Canada Announces $25 Million Investment in Avalanche Safety

It’s deep in Canada.

words:: Ben Osborne photos:: courtesy of Avalanche Canada

In a country littered with mountainous landscapes presenting serious hazards to the people who inhabit it,  it seems logical for the government to have heavy involvement in avalanche mitigation. Since 2004, Avalanche Canada has received funding from the federal government. A few days ago, they received news that will surely alter the landscape of avalanche mitigation, education, and forecasting for a long time—in the form of a $25 million dollar investment from the federal government.

In the past, much of the resources have been centred around backcountry hotspots such as Coastal British Columbia and Alberta. With this recent injection of life, the non-profit will aim to spread the “size and scope” of Avalanche Canada’s safety program to areas such as Quebec, Northern BC, Newfoundland, and the Yukon. Arguably Canada’s deadliest natural hazard, and with the growing popularity of backcountry travel, there is no doubt this is an important step towards keeping the public safe.

Plenty of space presents plenty of problems in the Canadian backcountry.

According to Mary Clayton with Avalanche Canada, in the past, the non-profit has operated off of a $2 million per year budget to run their safety programs and forecasting services. With this new investment, their ability to operate and formally educate the public will clearly be greatly enhanced.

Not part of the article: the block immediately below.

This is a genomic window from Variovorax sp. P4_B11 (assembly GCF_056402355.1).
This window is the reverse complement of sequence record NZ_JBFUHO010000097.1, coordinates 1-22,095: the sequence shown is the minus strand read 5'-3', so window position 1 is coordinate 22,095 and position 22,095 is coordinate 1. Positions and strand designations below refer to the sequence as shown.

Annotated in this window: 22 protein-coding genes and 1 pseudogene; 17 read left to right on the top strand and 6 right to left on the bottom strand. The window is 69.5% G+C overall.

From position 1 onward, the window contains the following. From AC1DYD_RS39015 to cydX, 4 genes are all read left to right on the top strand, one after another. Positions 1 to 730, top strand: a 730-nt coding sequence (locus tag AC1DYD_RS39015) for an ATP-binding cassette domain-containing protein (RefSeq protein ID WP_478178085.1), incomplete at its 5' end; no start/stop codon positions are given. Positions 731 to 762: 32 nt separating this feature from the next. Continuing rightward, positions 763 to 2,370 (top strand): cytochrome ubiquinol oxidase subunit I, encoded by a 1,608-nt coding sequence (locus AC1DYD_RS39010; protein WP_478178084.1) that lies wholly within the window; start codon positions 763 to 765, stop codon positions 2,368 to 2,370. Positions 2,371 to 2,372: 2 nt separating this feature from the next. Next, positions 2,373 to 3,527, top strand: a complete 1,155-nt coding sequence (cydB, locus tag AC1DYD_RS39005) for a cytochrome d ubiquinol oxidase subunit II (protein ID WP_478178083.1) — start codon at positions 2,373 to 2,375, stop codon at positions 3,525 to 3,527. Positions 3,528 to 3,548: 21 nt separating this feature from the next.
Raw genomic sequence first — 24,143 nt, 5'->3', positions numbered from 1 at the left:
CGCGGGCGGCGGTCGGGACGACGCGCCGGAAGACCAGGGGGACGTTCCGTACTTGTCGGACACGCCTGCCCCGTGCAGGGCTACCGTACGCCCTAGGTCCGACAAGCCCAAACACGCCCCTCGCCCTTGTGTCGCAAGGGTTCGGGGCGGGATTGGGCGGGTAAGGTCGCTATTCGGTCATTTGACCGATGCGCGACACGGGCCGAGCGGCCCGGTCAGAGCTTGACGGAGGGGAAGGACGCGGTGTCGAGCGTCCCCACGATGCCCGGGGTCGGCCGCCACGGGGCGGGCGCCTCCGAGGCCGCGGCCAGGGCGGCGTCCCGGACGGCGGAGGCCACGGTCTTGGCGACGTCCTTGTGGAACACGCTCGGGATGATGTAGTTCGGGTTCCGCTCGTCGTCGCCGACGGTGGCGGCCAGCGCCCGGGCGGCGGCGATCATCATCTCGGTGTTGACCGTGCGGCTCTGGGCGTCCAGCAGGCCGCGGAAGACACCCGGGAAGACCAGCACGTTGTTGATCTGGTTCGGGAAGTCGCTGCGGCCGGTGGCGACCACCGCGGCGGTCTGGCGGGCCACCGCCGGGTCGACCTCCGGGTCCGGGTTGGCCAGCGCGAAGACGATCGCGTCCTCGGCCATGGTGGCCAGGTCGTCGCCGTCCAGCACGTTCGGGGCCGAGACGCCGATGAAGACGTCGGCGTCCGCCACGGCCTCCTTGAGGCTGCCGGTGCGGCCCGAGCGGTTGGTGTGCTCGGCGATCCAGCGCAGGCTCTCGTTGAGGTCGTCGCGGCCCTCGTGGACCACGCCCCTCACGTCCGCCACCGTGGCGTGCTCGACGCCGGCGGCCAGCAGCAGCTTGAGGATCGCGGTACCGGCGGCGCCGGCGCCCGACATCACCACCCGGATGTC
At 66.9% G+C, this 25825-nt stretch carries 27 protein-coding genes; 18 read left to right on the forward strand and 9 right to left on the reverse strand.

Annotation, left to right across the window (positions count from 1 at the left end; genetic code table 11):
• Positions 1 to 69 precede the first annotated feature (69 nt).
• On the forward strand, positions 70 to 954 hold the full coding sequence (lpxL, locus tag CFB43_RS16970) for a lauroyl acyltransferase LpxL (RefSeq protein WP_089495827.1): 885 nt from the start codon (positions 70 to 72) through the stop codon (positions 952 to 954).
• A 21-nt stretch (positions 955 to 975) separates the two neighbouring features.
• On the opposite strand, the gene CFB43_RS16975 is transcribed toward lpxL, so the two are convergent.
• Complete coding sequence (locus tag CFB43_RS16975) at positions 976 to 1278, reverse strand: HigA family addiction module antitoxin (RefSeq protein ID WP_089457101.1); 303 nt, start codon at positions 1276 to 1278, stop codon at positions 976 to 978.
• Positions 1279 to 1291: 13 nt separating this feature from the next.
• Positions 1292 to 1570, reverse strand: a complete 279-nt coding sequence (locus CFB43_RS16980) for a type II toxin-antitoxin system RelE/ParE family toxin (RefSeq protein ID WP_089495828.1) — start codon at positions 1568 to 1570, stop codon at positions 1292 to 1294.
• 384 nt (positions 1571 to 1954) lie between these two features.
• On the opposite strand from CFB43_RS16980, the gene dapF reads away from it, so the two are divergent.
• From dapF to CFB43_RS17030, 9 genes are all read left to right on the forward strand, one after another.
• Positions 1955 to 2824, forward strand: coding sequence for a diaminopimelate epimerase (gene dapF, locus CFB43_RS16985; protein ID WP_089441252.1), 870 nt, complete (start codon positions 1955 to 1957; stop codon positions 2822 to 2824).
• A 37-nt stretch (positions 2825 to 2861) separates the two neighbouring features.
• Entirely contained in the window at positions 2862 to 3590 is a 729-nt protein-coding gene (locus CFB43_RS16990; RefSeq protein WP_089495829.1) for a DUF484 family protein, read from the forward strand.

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“Anybody who goes into the backcountry will tell you about the growth of use in our winter backcountry,” says, Clayton. “We reached a tipping point, and we were at a point where we were going to have to cut services unless we could do something about our resources, so this is going to make a big difference,”

For anyone who has spent time in Canada’s mountains, it is abundantly clear that a comprehensive plan to manage the steep slopes and abundant snowfall must be put in place for the drivers, recreationists, home-owners and more who are constantly threatened by such a powerful natural hazard. This certainly seems like a step in the right direction, and we can’t wait to see one of our favourite non-profits grow and evolve. —ML